|Elusma v Jackson|
|2020 NY Slip Op 04920 [186 AD3d 1326]|
|September 16, 2020|
|Appellate Division, Second Department|
|Published by New York State Law Reporting Bureau pursuant to Judiciary Law § 431.|
| Dyana Elusma et al., Respondents,|
Jerry T. Jackson et al., Appellants.
Mulholland Minion Duffy Davey McNiff & Beyrer, Williston Park, NY (Stephanie E. Kass of counsel), for appellants.
In an action to recover damages for personal injuries, etc., the defendants appeal from an order of the Supreme Court, Nassau County (John M. Galasso, J.), entered September 20, 2017. The order, insofar as appealed from, denied that branch of their motion which was for summary judgment dismissing the complaint on the issue of liability.
Ordered that the order is affirmed insofar as appealed from, without costs or disbursements.
On February 9, 2015, the defendant Tiffany Jackson (hereinafter the defendant driver) was driving a vehicle eastbound on Northern Boulevard in Brookville when she collided with a vehicle driven by the plaintiff Dyana Elusma (hereinafter the injured plaintiff), who had been driving westbound on Northern Boulevard and was waiting to turn left onto Whitney Lane. The plaintiffs commenced this action, inter alia, to recover damages for personal injuries. The defendants moved for summary judgment dismissing the complaint. The Supreme Court denied the motion, and the defendants appeal.
The Supreme Court improvidently exercised its discretion in considering the plaintiffs' opposition papers, which were submitted after the return date of the motion. The plaintiffs' vague and unsubstantiated proffered excuse of law office failure did not constitute a reasonable excuse for the late service of their opposition papers (see CPLR 2214 [b], [c]; Nakollofski v Kingsway Props., LLC, 157 AD3d 960, 961 ; Taylor Appraisals v Prokop, 99 AD3d 985, 985 ). Nevertheless, the court's consideration of the opposition papers is of no moment since the defendants failed to establish their prima facie entitlement to summary judgment on the issue of liability.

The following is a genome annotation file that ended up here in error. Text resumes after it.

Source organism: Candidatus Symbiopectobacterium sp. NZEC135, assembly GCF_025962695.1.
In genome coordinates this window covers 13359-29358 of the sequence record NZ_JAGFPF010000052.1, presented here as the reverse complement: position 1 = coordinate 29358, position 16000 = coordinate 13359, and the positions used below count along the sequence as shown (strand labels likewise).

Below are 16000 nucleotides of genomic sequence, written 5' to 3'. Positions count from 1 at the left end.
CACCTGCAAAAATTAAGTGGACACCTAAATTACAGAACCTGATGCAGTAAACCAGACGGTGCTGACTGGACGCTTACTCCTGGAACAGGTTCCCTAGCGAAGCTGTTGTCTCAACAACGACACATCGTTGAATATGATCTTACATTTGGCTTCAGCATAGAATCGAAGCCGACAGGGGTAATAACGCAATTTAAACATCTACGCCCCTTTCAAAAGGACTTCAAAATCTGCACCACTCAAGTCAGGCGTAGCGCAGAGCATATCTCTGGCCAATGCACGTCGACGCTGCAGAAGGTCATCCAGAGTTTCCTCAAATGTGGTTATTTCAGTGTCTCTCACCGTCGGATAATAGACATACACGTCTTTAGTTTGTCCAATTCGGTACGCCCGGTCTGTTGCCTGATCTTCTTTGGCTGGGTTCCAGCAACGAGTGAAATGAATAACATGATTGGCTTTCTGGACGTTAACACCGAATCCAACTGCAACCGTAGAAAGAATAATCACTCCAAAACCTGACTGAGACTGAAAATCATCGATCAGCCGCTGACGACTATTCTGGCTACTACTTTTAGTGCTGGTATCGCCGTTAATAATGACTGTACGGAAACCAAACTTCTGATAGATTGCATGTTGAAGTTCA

A driver with the right-of-way is entitled to anticipate that other drivers will obey the traffic laws requiring them to yield, but a driver with the right-of-way may nevertheless be found partially responsible for an accident if he or she does not use reasonable care to avoid the accident (see Jeong Sook Lee-Son v Doe, 170 AD3d 973, 974 ; Todd v Godek, 71 AD3d 872, 872 ). However, "a driver with the right-of-way who has only seconds to react to a vehicle which has failed to yield is not comparatively negligent for failing to avoid the collision" (Foley v Santucci, 135 AD3d 813, 814  [internal quotation marks omitted]; see Ducie v Ippolito, 95 AD3d 1067, 1067-1068 ).
"Defendants moving for summary judgment in a negligence action arising out of an automobile accident have the burden of establishing, prima facie, that they were not at fault in the happening of the accident" (Nesbitt v Gallant, 149 AD3d 763, 763 ). An accident can have more than one proximate cause, and although it is generally for the trier of fact to determine the issue of proximate cause, it may be decided as a matter of law where only one conclusion may be drawn from the established facts (see Estate of Cook v Gomez, 138 AD3d 675, 676-677 ).
Here, the defendants failed to establish their prima facie entitlement to judgment as a matter of law by demonstrating the absence of any material issues of fact regarding the cause of the accident (see Alvarez v Prospect Hosp., 68 NY2d 320, 324 ). In support of their motion, the defendants submitted, among other things, an affidavit from the defendant driver, and transcripts of the deposition testimony of the defendant driver, the injured plaintiff, and a nonparty witness, which contained conflicting versions of events regarding whether the injured plaintiff had begun to turn before the accident and in which lane the collision occurred. Given the conflicting versions of events, it is for the trier of fact to evaluate the credibility of the witnesses and determine what happened (see Gray v Air Excel Serv. Corp., 171 AD3d 1026, 1028 ). Since there are material issues of fact regarding the accident, it cannot be determined as a matter of law whether the defendant driver was not at fault for the accident (see Nesbitt v Gallant, 149 AD3d at 763; Estate of Cook v Gomez, 138 AD3d at 676-677). Thus, the defendants failed to meet their initial burden demonstrating the absence of material issues of fact regarding the cause of the accident, and their motion should have been denied, regardless of the sufficiency of the plaintiffs' opposition papers (see Alvarez v Prospect Hosp., 68 NY2d at 324). Accordingly, we agree with the Supreme Court's determination to deny that branch of the defendants' motion which was for summary judgment dismissing the complaint on the issue of liability without regard to the plaintiffs' opposing papers (see Winegrad v New York Univ. Med. Ctr., 64 NY2d 851, 853 ).
In light of our determination, we need not reach the defendants' remaining contention. Austin, J.P., Maltese, LaSalle and Brathwaite Nelson, JJ., concur.